So before I start harping on, I have a few questions.
- What is the first thing that enters your mind when you see or hear the words mental health?
- Why are they so powerful?
When you come across those words I bet for the majority of people that if we played ‘word association’ we would be greeted with a whole range of negative words, negative perceptions, and for some, misconceptions about its meaning.
It is interesting that mental health – two words that affect every person on Earth have become so feared. Unnecessarily I might add!
- If we were to play ‘word association’ with physical health, would your answers be any different? How about if we say social health?
I have been wanting to write about mental health and mental illness for a while because there are (in my eyes) big issues around the wording and terminology we have in our society. And not just with these, but with many other words associated to health and wellbeing every single day. Before I go on it is really important I point out the difference between mental health and mental illness.
Mental health ‘is defined as a state of well-being in which every individual realizes his or her own potential, can cope with the normal stresses of life, can work productively and fruitfully, and is able to make a contribution to her or his community.’ WHO. Mental health is something we all have, it can be both good and also not so good. And it moves, it changes, we may have ups and downs with mental health the same as we might with physical health.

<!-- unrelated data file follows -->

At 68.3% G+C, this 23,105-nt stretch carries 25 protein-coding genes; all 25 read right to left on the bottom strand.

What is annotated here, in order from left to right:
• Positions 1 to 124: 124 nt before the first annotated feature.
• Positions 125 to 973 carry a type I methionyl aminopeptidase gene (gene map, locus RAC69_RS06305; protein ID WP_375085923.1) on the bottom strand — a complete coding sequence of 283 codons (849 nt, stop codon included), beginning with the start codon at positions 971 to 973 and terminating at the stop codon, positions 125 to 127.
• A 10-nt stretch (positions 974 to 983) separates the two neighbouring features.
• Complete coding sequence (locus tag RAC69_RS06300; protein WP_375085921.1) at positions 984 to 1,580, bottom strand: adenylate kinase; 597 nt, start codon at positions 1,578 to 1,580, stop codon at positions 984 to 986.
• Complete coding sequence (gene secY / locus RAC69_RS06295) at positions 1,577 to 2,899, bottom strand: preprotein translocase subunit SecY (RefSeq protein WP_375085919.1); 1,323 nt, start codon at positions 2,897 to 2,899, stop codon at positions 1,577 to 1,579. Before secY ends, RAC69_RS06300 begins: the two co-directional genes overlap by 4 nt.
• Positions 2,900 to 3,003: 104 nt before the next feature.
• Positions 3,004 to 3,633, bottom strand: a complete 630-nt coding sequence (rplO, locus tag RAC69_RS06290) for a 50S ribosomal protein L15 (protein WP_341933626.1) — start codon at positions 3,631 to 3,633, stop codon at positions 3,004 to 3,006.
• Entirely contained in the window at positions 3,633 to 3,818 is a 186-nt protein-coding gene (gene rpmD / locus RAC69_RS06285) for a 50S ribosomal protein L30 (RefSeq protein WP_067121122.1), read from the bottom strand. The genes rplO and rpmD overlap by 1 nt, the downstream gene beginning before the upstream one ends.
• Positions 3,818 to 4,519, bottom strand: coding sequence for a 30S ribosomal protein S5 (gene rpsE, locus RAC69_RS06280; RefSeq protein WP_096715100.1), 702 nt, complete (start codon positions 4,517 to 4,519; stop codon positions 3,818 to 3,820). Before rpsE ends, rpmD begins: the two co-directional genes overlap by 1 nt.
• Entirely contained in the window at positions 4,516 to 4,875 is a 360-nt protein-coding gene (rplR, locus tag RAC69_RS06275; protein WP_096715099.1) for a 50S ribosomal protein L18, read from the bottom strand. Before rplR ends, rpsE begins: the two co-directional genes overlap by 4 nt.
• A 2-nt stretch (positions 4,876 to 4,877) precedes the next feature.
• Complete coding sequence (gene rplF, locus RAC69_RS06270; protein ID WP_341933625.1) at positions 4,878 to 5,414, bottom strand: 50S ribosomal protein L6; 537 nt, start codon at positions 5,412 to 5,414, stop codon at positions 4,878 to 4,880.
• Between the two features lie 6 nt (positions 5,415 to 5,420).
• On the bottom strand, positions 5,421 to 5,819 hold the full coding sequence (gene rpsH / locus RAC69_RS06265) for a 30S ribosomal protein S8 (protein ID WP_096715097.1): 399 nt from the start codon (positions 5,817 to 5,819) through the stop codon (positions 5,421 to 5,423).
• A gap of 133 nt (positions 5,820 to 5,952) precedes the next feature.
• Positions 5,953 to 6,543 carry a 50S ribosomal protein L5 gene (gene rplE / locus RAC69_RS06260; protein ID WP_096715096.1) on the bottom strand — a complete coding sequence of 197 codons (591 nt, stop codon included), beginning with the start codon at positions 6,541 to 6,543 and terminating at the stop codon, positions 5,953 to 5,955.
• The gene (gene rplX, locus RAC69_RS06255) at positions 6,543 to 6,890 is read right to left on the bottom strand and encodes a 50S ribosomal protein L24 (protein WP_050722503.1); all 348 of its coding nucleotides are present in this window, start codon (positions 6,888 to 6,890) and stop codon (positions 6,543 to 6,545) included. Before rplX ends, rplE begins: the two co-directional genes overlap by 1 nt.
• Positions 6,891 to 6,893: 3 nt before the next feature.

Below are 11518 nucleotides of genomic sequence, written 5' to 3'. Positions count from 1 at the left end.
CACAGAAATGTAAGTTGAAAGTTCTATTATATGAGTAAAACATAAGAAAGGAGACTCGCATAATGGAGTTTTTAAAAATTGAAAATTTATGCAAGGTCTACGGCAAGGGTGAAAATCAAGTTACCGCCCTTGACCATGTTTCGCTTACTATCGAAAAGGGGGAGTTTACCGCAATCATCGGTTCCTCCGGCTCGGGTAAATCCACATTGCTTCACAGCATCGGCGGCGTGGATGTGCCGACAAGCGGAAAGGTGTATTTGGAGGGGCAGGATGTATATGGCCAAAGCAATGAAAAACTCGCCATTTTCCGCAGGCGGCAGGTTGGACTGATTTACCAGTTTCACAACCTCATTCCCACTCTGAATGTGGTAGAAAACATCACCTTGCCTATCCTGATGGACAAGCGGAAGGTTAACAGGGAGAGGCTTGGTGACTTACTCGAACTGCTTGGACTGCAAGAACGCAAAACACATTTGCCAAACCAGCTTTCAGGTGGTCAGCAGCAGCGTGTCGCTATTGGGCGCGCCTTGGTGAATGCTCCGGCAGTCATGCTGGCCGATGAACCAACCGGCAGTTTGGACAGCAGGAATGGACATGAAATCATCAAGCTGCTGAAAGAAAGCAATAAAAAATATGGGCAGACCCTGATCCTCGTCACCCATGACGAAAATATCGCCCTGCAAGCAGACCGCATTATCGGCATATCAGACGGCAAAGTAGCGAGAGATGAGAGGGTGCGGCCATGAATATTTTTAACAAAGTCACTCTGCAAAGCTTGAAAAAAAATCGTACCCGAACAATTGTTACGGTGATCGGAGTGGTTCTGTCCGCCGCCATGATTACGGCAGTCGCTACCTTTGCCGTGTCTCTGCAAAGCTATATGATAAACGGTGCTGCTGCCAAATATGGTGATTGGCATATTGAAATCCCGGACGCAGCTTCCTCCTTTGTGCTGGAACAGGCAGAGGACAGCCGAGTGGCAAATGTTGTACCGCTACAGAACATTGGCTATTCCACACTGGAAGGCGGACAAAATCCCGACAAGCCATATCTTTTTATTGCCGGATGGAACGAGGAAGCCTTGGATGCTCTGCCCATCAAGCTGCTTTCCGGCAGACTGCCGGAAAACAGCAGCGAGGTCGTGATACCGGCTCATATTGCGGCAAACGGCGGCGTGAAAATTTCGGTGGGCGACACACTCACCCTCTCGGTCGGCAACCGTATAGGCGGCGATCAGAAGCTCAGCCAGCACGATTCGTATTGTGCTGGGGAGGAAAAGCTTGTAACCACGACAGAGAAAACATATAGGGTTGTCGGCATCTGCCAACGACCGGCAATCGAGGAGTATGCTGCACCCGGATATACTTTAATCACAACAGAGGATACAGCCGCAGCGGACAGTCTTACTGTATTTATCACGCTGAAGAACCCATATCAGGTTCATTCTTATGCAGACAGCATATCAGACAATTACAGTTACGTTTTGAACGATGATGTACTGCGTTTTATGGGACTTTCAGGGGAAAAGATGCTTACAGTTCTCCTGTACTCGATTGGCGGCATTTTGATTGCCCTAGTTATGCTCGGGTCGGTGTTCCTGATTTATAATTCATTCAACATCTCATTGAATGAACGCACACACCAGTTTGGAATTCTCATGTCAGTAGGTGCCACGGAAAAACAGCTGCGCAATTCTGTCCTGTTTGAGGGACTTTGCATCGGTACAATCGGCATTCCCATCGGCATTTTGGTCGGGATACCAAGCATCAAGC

Mental illness is ‘a condition that impacts a person’s thinking, feeling or mood and may affect his or her ability to relate to others and function on a daily basis. Each person will have different experiences, even people with the same diagnosis.’ –NAMI.
So I thought I would do a poll, my own little social experiment of word association and the responses were albeit very honest, but a reflection of how culture and society has led to us having a big misconception and lack of understanding of the word.
Some responses included;
Stress, depression, illness, fear, weak, not enough support, unstable.
How does this happen?
Why are we so drawn to negatives when talking about these words? And for those who clearly saw the tweet and status but didn’t respond, why didn’t you? Was it through fear of being associated with it? Was it because you don’t think it matters to you? Was it worry over whether you said the right/wrong thing?
I am fascinated with how this has become such a misunderstood term.
Let’s talk physical health. Everyone has physical health, one might have an accident and chronic pain, that required treatment and management but is (for many conditions) treatable. One might have a cold or flu, a little bug and physically feel unwell, but then a few days later and a small intervention i.e. antibiotics etc and they get better. We accept this in society because it happens to everyone right? We have all felt a little poorly at times, probably all visited the doctor or gone home for some tlc, and that’s fine.